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The Heart of New England
Lobster and Corn Chowder
by Charlie Burke

When we had a cottage at Sebago Lake in Maine
we had a Labor Day cookout each year with our
North Sebago neighbors. September marks the
peak in quality and availability of local produce,
and I concocted this chowder to use the best Maine
has to offer: flavorful local heirloom tomatoes,
sweet fresh corn, new potatoes, herbs and, of
course, Maine lobsters. It also calls for smoked
bacon, and it’s worth the effort to find a New
England smoke house if you can; we now use Fox
Country Smoke House in Canterbury, New
Hampshire which sells thickly sliced perfectly
smoked bacon unlike anything available in

A stock made of the lobsters’ shells and of the corn
cobs takes a little time but really highlights the

As you may have noted, the flavor of chowder is
enhanced by setting aside to “cure” for at least an
hour; even better taste results from refrigerating it
overnight, so this is the perfect recipe for
company. If refrigerating, let it cool for an hour,
then refrigerate uncovered until chilled, then
cover. Covering it slows cooling and may result in
center being warm, permitting bacterial growth.

Four to six servings:

4 1 ¼ pound lobsters
4 ears fresh sweet corn
1 medium onion, diced
¼ pound smoked bacon
2 pounds potatoes, preferably new potatoes,
cut into ½ inch dice
2 cups chopped tomatoes
1 cup basil, torn into small pieces or chopped
2 cups heavy cream or fat free cream
2 cups dry white wine
2 bay leaves
2 tablespoons canola oil

Bring a large pot of salted water (2 tablespoons/
quart) to a rapid boil.

Boil lobsters for 8 minutes after they return to the
boil. Drain, cool and remove lobster meat.

Remove intestinal tract from the tail and the
cartilage from claws - note the meat is not
completely cooked. Cooking is finished when the
meat is added to the chowder. Chop into 1 - 1 ½
inch pieces and refrigerate.

In a heavy bottom pot heat oil over high heat.
Chop shells roughly and place in pot, stirring until
slightly browned and aromatic.

While shells are cooking, cut the kernels from the
four ears of corn and set aside.

Add wine to shells and continue on high heat until
wine is nearly evaporated.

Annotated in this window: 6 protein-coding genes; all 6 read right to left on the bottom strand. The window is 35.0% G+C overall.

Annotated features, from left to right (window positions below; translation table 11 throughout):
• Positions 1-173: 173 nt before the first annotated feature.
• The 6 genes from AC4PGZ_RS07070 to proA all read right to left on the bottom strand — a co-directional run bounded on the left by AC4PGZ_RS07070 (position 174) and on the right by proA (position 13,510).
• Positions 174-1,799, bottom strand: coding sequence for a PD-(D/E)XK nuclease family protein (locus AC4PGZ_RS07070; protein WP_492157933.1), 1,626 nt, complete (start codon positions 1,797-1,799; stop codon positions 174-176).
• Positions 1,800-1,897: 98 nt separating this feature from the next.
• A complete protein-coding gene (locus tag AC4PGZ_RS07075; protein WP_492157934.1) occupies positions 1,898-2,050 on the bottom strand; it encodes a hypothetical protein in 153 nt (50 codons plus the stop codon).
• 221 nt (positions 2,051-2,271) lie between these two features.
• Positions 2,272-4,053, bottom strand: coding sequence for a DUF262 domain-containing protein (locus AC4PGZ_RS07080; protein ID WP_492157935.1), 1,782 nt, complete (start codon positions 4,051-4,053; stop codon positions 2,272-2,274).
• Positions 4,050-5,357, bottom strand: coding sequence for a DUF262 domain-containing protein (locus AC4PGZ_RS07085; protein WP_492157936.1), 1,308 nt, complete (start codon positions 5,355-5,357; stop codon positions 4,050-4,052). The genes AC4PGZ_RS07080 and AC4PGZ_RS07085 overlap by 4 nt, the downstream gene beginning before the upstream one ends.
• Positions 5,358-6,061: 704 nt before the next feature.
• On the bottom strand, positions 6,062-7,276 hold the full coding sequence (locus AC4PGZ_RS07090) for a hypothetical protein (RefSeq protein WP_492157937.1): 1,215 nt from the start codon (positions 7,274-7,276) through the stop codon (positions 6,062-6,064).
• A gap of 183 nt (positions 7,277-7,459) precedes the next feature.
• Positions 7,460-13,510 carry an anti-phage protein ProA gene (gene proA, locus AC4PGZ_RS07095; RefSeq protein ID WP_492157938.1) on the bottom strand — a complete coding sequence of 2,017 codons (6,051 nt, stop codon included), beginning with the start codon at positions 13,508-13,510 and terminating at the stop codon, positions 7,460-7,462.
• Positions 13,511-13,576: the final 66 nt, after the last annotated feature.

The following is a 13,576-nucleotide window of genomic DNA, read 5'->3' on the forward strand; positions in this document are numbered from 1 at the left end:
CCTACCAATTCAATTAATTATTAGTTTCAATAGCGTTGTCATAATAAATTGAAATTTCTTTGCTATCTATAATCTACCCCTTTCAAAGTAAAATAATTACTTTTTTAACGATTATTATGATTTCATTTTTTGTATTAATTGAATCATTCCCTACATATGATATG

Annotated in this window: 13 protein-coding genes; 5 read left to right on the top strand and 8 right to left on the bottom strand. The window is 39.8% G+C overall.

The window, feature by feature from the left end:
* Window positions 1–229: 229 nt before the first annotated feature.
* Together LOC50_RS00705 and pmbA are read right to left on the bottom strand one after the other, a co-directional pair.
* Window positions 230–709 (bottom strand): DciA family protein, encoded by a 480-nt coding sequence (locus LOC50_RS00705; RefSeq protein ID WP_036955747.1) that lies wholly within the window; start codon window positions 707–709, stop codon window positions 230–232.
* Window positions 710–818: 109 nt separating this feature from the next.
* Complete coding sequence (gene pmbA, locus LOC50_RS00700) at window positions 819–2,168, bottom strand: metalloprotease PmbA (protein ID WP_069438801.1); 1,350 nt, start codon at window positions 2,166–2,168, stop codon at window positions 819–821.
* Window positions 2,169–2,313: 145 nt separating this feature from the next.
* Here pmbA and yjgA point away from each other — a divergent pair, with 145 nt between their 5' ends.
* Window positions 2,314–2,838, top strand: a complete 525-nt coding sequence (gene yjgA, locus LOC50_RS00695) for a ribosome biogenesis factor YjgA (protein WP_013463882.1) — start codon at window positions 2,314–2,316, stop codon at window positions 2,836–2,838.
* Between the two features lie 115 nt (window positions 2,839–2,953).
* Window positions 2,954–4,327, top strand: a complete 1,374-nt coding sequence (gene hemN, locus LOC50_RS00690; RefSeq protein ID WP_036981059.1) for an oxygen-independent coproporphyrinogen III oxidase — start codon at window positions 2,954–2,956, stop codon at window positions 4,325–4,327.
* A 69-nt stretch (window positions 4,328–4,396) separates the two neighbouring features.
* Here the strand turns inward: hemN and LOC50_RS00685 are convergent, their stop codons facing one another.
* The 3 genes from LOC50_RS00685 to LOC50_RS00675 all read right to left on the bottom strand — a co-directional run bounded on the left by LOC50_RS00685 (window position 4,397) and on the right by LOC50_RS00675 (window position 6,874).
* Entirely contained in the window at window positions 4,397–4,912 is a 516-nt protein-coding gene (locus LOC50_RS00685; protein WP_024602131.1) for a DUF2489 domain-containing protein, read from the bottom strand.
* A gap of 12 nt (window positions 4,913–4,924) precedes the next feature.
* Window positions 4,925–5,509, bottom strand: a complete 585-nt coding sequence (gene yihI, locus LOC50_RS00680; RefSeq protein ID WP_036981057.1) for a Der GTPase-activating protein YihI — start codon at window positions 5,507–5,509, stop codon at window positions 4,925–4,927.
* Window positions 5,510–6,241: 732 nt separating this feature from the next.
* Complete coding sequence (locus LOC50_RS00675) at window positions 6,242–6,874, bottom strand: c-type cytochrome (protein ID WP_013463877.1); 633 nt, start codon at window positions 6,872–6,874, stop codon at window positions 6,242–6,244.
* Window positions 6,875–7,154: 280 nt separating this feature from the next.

Add corn cobs, 2 quarts water, the pepper corns
and bay leaves. Cook at a steady simmer until
stock is reduced to half.

Strain through a fine mesh strainer.

Wipe out pot, place over medium heat and add
bacon. Cook until bacon is brown and crisp.

Drain off nearly all of the fat and add onions,
cooking until soft but not brown.

Add stock, potatoes and tomatoes, cooking at a
simmer until potatoes are softened.

Add lobster, corn, chopped basil, butter and cream
and keep over heat for a couple minutes.

Taste, adding salt and pepper as needed.

Take off heat, let sit for one hour, then reheat. If not
serving the same day, cool, refrigerate uncovered,
then cover. This will keep for 2 days.

This recipe has several steps, none of which is
difficult. If you make this, be prepared to be asked
to you do it again. It appeared at every Labor Day
cookout while we were at Sebago and may have
been the reason we were invited to the cookouts
even after we had sold our cottage!

About the author
An organic farmer and avid cook, writer Charlie
Burke is the vice president of the New Hampshire
Farmer’s Market Association (
and helps run the Sanbornton Farmers' Market.
Along with his wife, Joanne, he grows certified
organic herbs, greens and berries at Weather Hill
Farm in Sanbornton, NH.  
The Heart of New England
Celebrating the unique character & culture of Maine ~ New Hampshire ~ Vermont
©The Heart of New England online magazine
...celebrating the unique character & culture of Maine, New Hampshire & Vermont!
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